There’s a lot to unpack in this post by Erica Dhawan, and it took me a minute to decide which parts to excerpt. This passage, though, captures both her thesis and most of what’s wrong with it:
For organizations that are divided across generational divides between baby boomers and Gen Z, it’s beneficial to call on your geriatric millennials to help you translate the experiences of both digital adapters (baby boomers) and digital natives (Gen Z). It not only makes for a better internal culture but a happier clientele.
One geriatric millennial and head of HR, Sarah, told me that the new generation doesn’t treat video meetings in the same way they might an in-person meeting and she spends time getting them “up to speed.”
“During video meetings, I am surprised when some junior employees are not as conscious of their video background — it looks messy and unprofessional to me,” she says. Knowing that experienced (and older) team members are accustomed to more formality, even when they’re working from home, she now reminds her younger team members to fix their backgrounds on customer calls and wear clothing that they’d wear to the office. It signals respect, not only to clients but to other colleagues as well. On internal calls, she lets it go, adding, “We have to be willing to understand formality discomforts across channels and be comfortable being uncomfortable.”
“Comfort” is an interesting concept to anchor on. The generation gap Dhawan’s concerned with seems to be the one between Boomers and younger workers; the idea that ‘geriatric’ millennials can help bridge the gap seems to stem from them knowing more about what older bosses and owners expect, and being able to teach new junior employees about workplace decorum. But this kinda seems to assume that the Boomers’ comfort should be a priority, whether they’re clients or internal, not the growing number of younger workers who’ve spent the last year working from home during a pandemic.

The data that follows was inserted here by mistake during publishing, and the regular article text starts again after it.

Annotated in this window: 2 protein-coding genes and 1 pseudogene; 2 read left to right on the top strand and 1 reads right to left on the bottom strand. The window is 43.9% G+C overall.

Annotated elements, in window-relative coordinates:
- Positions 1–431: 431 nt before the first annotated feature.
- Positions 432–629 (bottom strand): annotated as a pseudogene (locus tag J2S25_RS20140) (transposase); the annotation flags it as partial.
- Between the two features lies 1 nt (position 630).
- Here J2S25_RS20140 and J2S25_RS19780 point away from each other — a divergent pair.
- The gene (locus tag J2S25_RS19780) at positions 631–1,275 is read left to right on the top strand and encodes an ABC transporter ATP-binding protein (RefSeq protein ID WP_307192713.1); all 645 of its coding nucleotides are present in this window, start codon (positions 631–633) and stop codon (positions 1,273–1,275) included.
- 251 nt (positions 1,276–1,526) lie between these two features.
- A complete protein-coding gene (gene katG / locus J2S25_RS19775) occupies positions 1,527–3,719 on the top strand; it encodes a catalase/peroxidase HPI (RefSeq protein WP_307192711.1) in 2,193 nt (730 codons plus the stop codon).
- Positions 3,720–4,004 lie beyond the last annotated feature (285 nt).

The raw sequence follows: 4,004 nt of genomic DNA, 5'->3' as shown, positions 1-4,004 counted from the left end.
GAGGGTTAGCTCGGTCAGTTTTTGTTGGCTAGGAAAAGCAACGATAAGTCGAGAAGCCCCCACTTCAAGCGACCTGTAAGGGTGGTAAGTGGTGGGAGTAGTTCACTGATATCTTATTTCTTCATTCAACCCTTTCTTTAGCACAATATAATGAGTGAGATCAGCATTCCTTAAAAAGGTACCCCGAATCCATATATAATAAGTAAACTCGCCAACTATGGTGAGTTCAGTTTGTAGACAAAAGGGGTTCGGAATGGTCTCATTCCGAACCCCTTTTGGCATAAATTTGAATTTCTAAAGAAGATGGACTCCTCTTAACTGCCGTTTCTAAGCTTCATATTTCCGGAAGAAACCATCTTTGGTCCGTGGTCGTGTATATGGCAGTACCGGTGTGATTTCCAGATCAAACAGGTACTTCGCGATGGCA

But does she even know which generations she’s writing about? Take this section:
Adette, a geriatric millennial and the CEO of Tinsel and In Wild Pursuit, addressed this problem on her team. She once hired a sales coach to grow her company. In his late forties, the coach was a digital adapter who kept pushing Adette’s team “to hit the phones and annoy and pester your prospects for meetings.” Adette remained skeptical, especially since she knew that her clients (most of whom were in their thirties) preferred texting, and in all likelihood ignored phone calls.
Someone in their late forties is not a boomer. That is a Gen Xer, and a younger one at that. It’s true that many Gen Xers entered the workforce before texting, chat rooms, and video calls were the norm, but merely pushing people to use telephones — which are still a preferred mode of communication for millions of people, including/especially at work — is not a sign of a ‘digital adapter.’ Rather, this seems like a much simpler case of someone who failed to listen and understand their market. Arrogance, sadly, spans generations. And while it may be problematic for a forty-something ‘sales coach’ to not know that millennials hate phones, it’s equally problematic for a leader to assume that that’s because the person’s age makes them a “digital adapter.”
Lastly, the term ‘geriatric millennial’ can be cute when used once, but as a serious label reflects a serious lack of understanding of what that word means. ‘Geriatric’ doesn’t just mean ‘old’ or ‘hecka old’ — it means ‘decrepit’, ‘outdated’, and in the medical context is used to refer to specialized care for older patients. Forty year olds (like me) are in no way geriatric; in fact, most of us are just hitting our career prime. It’s true that we’re well situated to help coach and lead younger millennials and Gen Z teammates, because we’ve seen some shit. It’s also true that there are more and more of us in C-suites and executive teams, especially in startups and smaller firms. But if a 40-year-old is geriatric, what does that say about someone who’s 50, 55, 60, and still in the workforce?
This is especially annoying because we have terms to describe ‘cusp’ millennials born between 1977 and 1983 — we’re xennials, also known as the Oregon Trail generation or (for the My So-Called Life stans) Generation Catalano. The phrase ‘geriatric millennial’ manages to communicate the same concept in more words, while also being borderline offensive?